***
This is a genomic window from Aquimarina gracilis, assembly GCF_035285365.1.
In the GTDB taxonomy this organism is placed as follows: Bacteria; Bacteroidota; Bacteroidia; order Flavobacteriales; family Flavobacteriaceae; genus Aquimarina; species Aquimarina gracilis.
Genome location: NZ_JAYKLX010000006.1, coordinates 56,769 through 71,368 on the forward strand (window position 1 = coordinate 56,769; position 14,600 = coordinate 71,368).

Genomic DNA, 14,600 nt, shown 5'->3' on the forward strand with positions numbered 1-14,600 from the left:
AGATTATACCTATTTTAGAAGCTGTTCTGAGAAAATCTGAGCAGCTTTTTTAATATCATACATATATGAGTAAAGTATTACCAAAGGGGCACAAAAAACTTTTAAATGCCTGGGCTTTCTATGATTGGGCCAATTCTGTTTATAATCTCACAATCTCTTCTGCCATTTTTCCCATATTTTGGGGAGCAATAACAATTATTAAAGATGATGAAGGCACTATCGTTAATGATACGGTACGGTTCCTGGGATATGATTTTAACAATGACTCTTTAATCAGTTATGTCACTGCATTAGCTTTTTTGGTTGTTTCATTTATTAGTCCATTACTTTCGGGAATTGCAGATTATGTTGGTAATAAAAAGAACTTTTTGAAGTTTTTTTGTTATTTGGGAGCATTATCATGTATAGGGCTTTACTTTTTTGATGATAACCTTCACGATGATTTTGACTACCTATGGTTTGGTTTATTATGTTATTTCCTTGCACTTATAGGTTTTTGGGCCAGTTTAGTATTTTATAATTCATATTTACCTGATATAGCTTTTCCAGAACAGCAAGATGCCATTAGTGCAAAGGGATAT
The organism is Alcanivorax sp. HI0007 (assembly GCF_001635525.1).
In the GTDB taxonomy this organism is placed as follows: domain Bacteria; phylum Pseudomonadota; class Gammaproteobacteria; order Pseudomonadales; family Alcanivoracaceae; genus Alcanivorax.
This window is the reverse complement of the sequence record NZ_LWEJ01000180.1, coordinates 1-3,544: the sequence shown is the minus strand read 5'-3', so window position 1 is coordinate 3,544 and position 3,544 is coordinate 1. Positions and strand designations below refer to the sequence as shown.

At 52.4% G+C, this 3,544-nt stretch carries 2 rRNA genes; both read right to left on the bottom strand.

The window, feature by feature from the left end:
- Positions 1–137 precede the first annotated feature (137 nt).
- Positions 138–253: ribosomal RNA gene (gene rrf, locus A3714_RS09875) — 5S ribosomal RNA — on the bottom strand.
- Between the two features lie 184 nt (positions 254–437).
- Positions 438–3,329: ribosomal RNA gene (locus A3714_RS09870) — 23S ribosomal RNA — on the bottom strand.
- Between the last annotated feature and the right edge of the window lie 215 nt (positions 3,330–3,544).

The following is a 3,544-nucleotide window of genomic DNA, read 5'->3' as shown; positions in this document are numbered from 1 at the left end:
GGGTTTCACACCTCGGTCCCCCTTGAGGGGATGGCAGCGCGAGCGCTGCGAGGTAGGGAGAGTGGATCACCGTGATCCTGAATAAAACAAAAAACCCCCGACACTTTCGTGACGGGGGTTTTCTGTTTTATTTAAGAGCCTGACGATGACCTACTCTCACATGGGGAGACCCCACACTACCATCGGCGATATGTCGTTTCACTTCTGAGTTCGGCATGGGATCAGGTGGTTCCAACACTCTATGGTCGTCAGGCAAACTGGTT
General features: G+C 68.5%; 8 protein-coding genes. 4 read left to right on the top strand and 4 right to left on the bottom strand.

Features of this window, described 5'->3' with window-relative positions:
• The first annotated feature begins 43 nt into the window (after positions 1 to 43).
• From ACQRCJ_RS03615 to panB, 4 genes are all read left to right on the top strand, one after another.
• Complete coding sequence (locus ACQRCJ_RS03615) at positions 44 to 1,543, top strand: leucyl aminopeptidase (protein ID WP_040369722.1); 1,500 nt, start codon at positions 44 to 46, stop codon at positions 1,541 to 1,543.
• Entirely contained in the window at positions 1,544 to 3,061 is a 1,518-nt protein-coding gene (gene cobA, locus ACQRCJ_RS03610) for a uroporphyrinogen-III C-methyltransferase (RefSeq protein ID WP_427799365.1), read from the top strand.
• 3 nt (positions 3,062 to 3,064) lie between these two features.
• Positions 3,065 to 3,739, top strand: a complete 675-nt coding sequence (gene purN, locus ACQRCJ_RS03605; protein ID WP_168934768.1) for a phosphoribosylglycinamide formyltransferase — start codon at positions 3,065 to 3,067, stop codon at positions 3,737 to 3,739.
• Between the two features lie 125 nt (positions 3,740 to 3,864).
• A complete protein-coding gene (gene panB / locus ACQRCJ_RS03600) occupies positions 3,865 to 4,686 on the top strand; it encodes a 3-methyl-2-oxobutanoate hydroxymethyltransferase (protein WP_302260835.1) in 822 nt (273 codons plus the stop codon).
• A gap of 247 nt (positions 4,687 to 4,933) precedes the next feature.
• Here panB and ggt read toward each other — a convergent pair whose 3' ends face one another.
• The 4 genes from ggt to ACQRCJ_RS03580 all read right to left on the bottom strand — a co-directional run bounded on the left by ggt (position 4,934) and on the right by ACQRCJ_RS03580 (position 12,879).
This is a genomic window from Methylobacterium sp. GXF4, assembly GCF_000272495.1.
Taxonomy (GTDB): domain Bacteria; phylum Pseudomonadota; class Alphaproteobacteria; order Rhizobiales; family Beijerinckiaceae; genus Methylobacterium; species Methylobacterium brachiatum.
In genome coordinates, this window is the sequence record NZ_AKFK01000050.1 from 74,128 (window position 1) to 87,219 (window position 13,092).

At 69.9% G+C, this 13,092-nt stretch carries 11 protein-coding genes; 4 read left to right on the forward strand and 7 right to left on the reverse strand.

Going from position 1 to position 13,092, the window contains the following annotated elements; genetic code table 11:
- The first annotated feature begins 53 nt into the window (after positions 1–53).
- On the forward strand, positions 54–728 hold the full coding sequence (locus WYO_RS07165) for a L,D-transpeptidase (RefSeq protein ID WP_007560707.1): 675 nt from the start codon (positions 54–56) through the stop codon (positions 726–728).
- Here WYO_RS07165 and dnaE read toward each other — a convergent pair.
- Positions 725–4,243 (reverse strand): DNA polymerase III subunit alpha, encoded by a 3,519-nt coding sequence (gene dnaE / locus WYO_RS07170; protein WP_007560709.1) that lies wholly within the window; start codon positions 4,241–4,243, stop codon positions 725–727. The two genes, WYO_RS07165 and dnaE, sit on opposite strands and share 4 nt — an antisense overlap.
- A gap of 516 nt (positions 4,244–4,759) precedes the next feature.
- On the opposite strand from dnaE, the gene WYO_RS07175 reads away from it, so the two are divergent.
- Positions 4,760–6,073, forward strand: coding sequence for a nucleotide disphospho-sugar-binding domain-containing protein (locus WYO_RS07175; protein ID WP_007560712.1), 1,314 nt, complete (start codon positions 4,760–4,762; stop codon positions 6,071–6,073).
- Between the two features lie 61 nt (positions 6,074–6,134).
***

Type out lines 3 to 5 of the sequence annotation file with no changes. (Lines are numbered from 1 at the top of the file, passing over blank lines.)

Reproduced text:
Genome location: NZ_JAYKLX010000006.1, coordinates 56,769 through 71,368 on the forward strand (window position 1 = coordinate 56,769; position 14,600 = coordinate 71,368).

Genomic DNA, 14,600 nt, shown 5'->3' on the forward strand with positions numbered 1-14,600 from the left:
AGATTATACCTATTTTAGAAGCTGTTCTGAGAAAATCTGAGCAGCTTTTTTAATATCATACATATATGAGTAAAGTATTACCAAAGGGGCACAAAAAACTTTTAAATGCCTGGGCTTTCTATGATTGGGCCAATTCTGTTTATAATCTCACAATCTCTTCTGCCATTTTTCCCATATTTTGGGGAGCAATAACAATTATTAAAGATGATGAAGGCACTATCGTTAATGATACGGTACGGTTCCTGGGATATGATTTTAACAATGACTCTTTAATCAGTTATGTCACTGCATTAGCTTTTTTGGTTGTTTCATTTATTAGTCCATTACTTTCGGGAATTGCAGATTATGTTGGTAATAAAAAGAACTTTTTGAAGTTTTTTTGTTATTTGGGAGCATTATCATGTATAGGGCTTTACTTTTTTGATGATAACCTTCACGATGATTTTGACTACCTATGGTTTGGTTTATTATGTTATTTCCTTGCACTTATAGGTTTTTGGGCCAGTTTAGTATTTTATAATTCATATTTACCTGATATAGCTTTTCCAGAACAGCAAGATGCCATTAGTGCAAAGGGATAT